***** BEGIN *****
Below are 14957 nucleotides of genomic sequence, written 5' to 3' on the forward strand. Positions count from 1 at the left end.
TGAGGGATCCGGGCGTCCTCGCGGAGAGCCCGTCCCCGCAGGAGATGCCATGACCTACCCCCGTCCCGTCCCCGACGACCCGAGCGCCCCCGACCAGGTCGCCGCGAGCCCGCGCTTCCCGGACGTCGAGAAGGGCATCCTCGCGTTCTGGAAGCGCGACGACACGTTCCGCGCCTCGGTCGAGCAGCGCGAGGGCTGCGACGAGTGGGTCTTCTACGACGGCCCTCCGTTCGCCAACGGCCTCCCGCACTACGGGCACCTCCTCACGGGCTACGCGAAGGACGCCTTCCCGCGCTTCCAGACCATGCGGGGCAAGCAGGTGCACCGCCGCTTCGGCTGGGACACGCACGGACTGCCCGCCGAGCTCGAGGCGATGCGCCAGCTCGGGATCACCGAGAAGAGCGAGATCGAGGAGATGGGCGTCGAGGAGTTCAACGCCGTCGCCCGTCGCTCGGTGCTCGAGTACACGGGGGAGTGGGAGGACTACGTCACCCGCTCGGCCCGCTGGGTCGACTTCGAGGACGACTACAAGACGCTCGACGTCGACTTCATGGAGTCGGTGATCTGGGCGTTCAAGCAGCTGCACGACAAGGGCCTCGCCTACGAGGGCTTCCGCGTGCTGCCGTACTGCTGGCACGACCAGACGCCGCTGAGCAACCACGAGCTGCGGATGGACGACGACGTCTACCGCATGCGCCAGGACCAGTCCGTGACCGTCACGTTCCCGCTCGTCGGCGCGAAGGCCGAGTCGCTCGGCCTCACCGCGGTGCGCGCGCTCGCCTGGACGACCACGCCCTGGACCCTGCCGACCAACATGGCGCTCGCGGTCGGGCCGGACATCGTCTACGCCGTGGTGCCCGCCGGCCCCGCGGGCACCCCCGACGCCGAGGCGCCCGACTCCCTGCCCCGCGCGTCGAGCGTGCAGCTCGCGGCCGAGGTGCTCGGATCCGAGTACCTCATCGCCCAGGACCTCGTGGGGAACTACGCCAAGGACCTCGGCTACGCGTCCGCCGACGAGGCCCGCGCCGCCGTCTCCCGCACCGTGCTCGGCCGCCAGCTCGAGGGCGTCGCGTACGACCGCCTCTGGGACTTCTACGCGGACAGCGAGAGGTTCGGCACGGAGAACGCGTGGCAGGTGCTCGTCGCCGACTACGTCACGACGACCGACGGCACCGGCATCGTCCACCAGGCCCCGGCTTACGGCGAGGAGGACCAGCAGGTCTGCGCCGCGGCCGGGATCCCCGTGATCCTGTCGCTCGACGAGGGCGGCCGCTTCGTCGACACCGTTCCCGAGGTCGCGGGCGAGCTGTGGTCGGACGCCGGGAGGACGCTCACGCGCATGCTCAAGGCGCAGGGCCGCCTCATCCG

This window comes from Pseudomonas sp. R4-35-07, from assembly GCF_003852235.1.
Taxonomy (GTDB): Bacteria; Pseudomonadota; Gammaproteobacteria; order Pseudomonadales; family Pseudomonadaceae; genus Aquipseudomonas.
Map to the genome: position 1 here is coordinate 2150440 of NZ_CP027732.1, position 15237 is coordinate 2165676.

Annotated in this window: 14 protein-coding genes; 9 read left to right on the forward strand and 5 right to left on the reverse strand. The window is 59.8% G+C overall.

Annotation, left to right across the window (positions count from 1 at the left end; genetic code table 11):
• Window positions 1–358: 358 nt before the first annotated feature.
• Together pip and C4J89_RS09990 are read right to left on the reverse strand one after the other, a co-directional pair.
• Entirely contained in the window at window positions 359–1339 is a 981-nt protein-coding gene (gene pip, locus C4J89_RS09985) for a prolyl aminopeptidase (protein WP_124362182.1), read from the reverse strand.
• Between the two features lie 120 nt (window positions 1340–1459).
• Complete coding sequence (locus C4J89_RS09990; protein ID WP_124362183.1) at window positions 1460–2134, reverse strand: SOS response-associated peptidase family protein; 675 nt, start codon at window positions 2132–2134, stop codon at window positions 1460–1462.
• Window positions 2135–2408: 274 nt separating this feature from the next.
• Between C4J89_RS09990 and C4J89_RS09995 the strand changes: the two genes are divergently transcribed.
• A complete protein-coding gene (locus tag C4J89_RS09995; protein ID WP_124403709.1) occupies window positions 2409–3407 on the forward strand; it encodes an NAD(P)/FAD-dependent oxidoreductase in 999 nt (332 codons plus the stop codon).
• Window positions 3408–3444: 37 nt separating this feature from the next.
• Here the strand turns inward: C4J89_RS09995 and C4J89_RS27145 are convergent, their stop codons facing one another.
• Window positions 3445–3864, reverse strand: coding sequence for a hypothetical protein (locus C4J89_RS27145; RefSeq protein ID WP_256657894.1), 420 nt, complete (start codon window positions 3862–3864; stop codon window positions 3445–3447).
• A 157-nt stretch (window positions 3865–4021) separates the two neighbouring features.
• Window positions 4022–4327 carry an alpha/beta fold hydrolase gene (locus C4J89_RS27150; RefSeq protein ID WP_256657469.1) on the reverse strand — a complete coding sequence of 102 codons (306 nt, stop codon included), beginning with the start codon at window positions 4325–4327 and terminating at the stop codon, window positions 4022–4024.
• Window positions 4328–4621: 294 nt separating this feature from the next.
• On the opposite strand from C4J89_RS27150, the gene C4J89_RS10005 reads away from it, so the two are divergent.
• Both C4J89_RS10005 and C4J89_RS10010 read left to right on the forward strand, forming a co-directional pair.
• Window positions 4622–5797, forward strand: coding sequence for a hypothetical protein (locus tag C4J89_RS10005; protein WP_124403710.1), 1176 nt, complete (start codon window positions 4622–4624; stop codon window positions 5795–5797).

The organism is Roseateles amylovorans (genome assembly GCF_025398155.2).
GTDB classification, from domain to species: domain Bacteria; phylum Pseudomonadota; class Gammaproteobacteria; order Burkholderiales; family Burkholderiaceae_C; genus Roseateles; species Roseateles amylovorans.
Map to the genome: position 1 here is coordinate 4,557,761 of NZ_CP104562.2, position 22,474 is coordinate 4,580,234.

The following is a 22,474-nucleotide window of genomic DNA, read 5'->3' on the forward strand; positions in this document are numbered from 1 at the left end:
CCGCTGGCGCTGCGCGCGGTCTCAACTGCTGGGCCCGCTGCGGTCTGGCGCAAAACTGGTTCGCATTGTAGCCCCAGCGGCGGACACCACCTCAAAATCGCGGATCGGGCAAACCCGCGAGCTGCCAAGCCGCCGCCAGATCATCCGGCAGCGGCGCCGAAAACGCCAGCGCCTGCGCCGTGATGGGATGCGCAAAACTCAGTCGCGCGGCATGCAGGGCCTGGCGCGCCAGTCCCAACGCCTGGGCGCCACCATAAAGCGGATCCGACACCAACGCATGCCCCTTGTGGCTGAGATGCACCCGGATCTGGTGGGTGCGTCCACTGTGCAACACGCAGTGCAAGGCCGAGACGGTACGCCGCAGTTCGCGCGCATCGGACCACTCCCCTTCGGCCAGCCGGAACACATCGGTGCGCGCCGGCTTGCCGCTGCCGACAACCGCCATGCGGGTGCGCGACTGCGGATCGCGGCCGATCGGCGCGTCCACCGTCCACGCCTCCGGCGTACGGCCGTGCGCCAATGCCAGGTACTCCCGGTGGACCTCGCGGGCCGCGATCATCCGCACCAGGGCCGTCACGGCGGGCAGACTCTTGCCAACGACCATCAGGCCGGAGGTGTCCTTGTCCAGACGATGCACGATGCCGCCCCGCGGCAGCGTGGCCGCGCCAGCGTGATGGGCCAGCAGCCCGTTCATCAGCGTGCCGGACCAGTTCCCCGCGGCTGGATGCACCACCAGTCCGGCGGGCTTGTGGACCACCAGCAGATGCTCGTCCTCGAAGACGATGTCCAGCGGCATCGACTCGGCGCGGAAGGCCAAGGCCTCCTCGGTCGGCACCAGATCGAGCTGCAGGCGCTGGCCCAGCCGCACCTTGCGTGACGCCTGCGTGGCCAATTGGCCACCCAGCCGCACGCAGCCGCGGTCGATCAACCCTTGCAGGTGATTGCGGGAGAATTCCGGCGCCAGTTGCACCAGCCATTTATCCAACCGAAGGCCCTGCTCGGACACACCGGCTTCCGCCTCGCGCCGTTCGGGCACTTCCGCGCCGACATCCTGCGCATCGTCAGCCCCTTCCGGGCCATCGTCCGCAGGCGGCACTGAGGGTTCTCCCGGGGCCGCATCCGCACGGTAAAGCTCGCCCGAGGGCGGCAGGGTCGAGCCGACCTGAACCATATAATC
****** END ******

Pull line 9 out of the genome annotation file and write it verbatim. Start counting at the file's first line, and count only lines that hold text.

• Together pip and C4J89_RS09990 are read right to left on the reverse strand one after the other, a co-directional pair.